The Bottom Line: Consider how well you digest your food and feel during your feeding periods. Bloated? Gassy? Constipated after a large meal post-fast, or trying to get all your energy needs in to a shortened time frame? Your digestion may not be able to handle larger meals at once and can benefit from smaller. Experiment.
- The Elephant in the Room: Stress
Face it, it takes a fairly rigid person to be able to stick with any diet for the long haul (in fact, 97% of diets fail). For those who can stick with it, there’s often more to the story than just food—particularly for the constipation conundrum.
From a human psychology perspective, oftentimes, individuals who are able to stick with keto for the long haul, are also those who are able to:
(1.) Wake up at 5 a.m. for their 5:30 a.m. CrossFit workout
(2.) Squeeze 80-hour work weeks into “40-hours”
(3.) Spin three plates at once…you get the picture. They often can “bite off more” than they can chew.
Challenge: Clench your fists—really tightly—for a moment….What happens? Fists swell? Get red? Palms sweat? Hands grow tired?—Stress.
Well, the same thing happens in your gut when your body is stressed—from staring at screens for hours on end, lack of sleep, low water intake, overtraining, under-training, lack of passion and connection in your life, burning a candle at both ends, running off coffee, etc. Your body (and gut) “clenches” on to that stress—giving way to constipation.
The Bottom Line: Stress is the #1 constipation cause.
What to Do About It
7 quick-hit tips to bust constipation on a Keto diet:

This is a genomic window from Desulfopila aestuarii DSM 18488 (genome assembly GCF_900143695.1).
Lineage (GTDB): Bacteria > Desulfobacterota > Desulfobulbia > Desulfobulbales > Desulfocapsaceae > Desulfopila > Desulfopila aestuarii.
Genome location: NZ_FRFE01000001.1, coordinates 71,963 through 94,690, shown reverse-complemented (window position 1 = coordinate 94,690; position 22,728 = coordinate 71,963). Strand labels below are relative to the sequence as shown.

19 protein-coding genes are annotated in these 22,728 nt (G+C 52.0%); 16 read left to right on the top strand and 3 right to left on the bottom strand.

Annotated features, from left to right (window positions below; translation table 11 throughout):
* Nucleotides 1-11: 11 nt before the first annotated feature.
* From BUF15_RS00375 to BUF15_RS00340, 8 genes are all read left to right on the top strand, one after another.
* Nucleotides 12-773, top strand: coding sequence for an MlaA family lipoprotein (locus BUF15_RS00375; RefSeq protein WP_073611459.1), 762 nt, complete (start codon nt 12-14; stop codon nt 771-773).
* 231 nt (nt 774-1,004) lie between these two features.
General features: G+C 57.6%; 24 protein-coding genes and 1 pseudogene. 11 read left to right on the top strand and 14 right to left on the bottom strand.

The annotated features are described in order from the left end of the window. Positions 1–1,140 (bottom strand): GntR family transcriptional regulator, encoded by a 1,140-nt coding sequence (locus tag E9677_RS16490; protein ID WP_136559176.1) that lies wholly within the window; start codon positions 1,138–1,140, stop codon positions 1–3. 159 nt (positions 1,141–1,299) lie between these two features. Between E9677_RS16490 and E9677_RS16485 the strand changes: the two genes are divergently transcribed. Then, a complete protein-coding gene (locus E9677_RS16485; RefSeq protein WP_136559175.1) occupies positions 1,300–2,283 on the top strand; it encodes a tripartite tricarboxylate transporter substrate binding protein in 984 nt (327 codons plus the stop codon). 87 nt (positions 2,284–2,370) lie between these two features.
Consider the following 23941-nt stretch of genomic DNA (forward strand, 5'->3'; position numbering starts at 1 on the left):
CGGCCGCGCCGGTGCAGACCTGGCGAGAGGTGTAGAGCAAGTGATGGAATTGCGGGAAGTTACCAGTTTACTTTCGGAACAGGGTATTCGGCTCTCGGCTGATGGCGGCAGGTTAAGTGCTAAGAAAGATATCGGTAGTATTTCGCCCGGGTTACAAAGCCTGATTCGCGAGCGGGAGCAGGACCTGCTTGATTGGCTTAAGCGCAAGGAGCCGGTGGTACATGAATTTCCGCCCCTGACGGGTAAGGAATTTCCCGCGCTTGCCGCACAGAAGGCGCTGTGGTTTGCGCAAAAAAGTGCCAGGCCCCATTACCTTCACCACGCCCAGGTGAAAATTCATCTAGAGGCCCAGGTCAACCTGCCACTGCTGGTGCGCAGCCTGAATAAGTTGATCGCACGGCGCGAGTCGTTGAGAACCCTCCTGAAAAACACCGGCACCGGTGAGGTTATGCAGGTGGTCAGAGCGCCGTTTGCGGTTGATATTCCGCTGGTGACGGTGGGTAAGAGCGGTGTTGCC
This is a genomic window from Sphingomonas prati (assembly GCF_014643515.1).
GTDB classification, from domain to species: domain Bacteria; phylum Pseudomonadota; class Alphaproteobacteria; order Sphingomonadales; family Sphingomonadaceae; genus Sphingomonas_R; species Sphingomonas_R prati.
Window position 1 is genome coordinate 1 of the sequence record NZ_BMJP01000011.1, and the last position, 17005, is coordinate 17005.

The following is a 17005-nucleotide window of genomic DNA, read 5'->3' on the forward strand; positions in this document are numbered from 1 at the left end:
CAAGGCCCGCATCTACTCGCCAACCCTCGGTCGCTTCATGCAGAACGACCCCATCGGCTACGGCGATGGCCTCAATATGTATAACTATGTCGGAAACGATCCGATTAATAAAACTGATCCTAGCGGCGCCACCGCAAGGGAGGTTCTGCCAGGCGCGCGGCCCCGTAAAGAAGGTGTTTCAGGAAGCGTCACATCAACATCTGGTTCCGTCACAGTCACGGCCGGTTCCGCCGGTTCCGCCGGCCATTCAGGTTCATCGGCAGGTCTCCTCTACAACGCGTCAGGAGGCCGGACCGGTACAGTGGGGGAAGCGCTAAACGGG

- Prebiotic & Probiotic Up. Reach for a soil-based probiotic and partially hydrolyzed guar gum prebiotic fiber as part of your supplement routine.’
- Swig 1-2 tbsp. apple cider vinegar in water around meals.
- Incorporate at least three different colors at each meal of real foods. Consider a serving of prebiotic fiber each day (cooked and cooled sweet potatoes/potatoes, winter squashes and starchy tubers – carrots, taro, etc.)
- Drink LOTS of clean, filtered water (aim for half your bodyweight in ounces)
- Replace coffee with herbal tea, like ginger, licorice or Dandelion
- Consider taking Ox Bile supplement if you feel queasy after eating fats
- Check in with your stress—be real. How’s your sleep? Are you pushing it too hard at the gym? Saying yes to everything? Neglecting your body cues in the name of keto perfection? Permission to stop one stressor wreaking havoc on your health.
Be sure to check out Part 2.
Campbell, A., Matthews, S., Vassel, N., Cox, C., Naseem, R., Chaichi, J., & … Wann, K. (2010). Bacterial metabolic ‘toxins’: A new mechanism for lactose and food intolerance, and irritable bowel syndrome. Toxicology, 278(3), 268-276. doi:10.1016/j.tox.2010.09.001
Vitali, B., Ndagijimana, M., Cruciani, F., Carnevali, P., Candela, M., Guerzoni, M. E., & Brigid, P. (2010). Impact of a synbiotic food on the gut microbial ecology and metabolic profiles. BMC Microbiology, 101-13. doi:10.1186/1471-2180-10-4
ABOUT THE AUTHOR
Dr. Lauryn Lax is a Doctor of Occupational Therapy, Nutritional Therapy Practitioner, Functional Medicine Practitioner, author and speaker, with over 20 years of clinical and personal experience specializing in gut health, intuitive eating, disordered eating, anxiety, hormone balance and women’s health. She’s based in Austin, Texas, and operates a virtual Nutrition & Functional Medicine practice, Thrive Wellness & Recovery, LLC. In addition, Dr. Lauryn is a published journalist and speaker, and her work has been featured in Oxygen Magazine, Women’s Health, Paleo Magazine, Breaking Muscle, CrossFit Inc, USA Today, ABC and CBS News. She loves nothing more than helping others “quiet the noise” in the health food and fitness world.